Uber Hires Chief Privacy Officer to Protect Your Data
Uber has hired its first executive solely focused on protecting users' data.
The ride-sharing company hired a chief privacy officer, Ruby Zefo, who will be "responsible for the development and implementation of privacy standards, procedures, and processes in every market where we operate," Uber's Chief Legal Officer Tony West wrote in a company-wide memo.
Zefo's new position is "a critical global role," West wrote. Uber has employed privacy professionals before, but never someone of this senior level.
The new hire comes after the massive start-up has grappled with several high-profile breaches of customers' data. One major data leak that occurred in 2016 saw hackers abscond personal information from 57 million Uber users accounts. Uber caught heat from federal regulators for allegedly not disclosing all the details of that breach to its customers.
In fact, the company just settled the case with the Federal Trade Commission in April. The case stated that Uber did not alert customers of the breach until it had paid the hackers $100,000 to destroy the data. As part of the settlement, Uber has agreed to disclose all future hacks to the FTC.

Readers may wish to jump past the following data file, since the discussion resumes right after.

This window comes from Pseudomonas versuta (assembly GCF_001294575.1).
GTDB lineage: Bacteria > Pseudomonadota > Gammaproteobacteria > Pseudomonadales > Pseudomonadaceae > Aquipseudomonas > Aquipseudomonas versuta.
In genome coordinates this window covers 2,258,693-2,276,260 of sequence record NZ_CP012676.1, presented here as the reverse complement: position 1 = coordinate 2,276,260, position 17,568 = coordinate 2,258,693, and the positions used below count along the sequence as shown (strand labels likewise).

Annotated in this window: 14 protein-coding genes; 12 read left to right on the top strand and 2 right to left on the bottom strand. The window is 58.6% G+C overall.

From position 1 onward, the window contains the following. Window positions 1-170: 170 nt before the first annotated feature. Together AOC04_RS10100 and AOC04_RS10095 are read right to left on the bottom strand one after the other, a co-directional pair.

Industry experts were a bit puzzled that such a mammoth tech company has not hired such a position yet.
"It's surprising to me that this company, which has had such high profile privacy failures and is sitting on such a large body of personal data had yet to hire a CPO or face significant public pressure to do so," Woodrow Hartzog, a law and computer science professor at Northeastern University, told CNN.
Additionally, Uber hired Simon Hania as the its first data protection officer — a position mandated by the European Union. Hania will be based in Amsterdam and ensure Uber's compliance with the EU's General Data Protection Regulation and other EU data protection laws.
Zefo, the chief privacy officer, is also a board member of the International Association of Privacy Professionals. She will start on August 6.